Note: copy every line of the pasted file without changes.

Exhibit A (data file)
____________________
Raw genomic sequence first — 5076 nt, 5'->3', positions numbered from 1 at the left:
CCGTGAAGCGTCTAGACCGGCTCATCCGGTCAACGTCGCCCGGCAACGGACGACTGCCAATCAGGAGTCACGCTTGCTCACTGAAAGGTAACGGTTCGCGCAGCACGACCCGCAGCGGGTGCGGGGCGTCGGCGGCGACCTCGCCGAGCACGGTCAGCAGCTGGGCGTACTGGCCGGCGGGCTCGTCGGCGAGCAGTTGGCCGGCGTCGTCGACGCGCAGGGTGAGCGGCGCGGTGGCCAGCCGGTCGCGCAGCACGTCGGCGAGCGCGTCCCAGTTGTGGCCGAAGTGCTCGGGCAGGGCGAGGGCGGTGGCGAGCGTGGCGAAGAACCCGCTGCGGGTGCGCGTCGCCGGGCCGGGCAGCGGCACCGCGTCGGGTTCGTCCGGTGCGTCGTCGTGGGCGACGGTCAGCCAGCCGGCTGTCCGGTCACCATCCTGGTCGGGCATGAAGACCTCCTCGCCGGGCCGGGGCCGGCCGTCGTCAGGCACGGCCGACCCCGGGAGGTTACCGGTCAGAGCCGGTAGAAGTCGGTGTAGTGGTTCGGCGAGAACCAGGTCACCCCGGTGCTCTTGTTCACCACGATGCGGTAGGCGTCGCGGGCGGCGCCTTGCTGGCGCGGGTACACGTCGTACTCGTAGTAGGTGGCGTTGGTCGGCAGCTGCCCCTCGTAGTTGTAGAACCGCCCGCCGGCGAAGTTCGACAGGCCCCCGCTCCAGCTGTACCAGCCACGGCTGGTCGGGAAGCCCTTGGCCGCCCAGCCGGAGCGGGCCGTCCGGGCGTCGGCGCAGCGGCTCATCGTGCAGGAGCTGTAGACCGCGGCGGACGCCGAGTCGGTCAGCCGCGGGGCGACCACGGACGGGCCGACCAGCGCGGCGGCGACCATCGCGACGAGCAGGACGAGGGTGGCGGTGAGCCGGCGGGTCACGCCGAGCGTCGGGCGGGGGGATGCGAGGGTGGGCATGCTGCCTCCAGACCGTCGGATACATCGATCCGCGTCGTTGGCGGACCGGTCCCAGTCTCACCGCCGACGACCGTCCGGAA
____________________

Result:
Raw genomic sequence first — 5076 nt, 5'->3', positions numbered from 1 at the left:
CCGTGAAGCGTCTAGACCGGCTCATCCGGTCAACGTCGCCCGGCAACGGACGACTGCCAATCAGGAGTCACGCTTGCTCACTGAAAGGTAACGGTTCGCGCAGCACGACCCGCAGCGGGTGCGGGGCGTCGGCGGCGACCTCGCCGAGCACGGTCAGCAGCTGGGCGTACTGGCCGGCGGGCTCGTCGGCGAGCAGTTGGCCGGCGTCGTCGACGCGCAGGGTGAGCGGCGCGGTGGCCAGCCGGTCGCGCAGCACGTCGGCGAGCGCGTCCCAGTTGTGGCCGAAGTGCTCGGGCAGGGCGAGGGCGGTGGCGAGCGTGGCGAAGAACCCGCTGCGGGTGCGCGTCGCCGGGCCGGGCAGCGGCACCGCGTCGGGTTCGTCCGGTGCGTCGTCGTGGGCGACGGTCAGCCAGCCGGCTGTCCGGTCACCATCCTGGTCGGGCATGAAGACCTCCTCGCCGGGCCGGGGCCGGCCGTCGTCAGGCACGGCCGACCCCGGGAGGTTACCGGTCAGAGCCGGTAGAAGTCGGTGTAGTGGTTCGGCGAGAACCAGGTCACCCCGGTGCTCTTGTTCACCACGATGCGGTAGGCGTCGCGGGCGGCGCCTTGCTGGCGCGGGTACACGTCGTACTCGTAGTAGGTGGCGTTGGTCGGCAGCTGCCCCTCGTAGTTGTAGAACCGCCCGCCGGCGAAGTTCGACAGGCCCCCGCTCCAGCTGTACCAGCCACGGCTGGTCGGGAAGCCCTTGGCCGCCCAGCCGGAGCGGGCCGTCCGGGCGTCGGCGCAGCGGCTCATCGTGCAGGAGCTGTAGACCGCGGCGGACGCCGAGTCGGTCAGCCGCGGGGCGACCACGGACGGGCCGACCAGCGCGGCGGCGACCATCGCGACGAGCAGGACGAGGGTGGCGGTGAGCCGGCGGGTCACGCCGAGCGTCGGGCGGGGGGATGCGAGGGTGGGCATGCTGCCTCCAGACCGTCGGATACATCGATCCGCGTCGTTGGCGGACCGGTCCCAGTCTCACCGCCGACGACCGTCCGGAA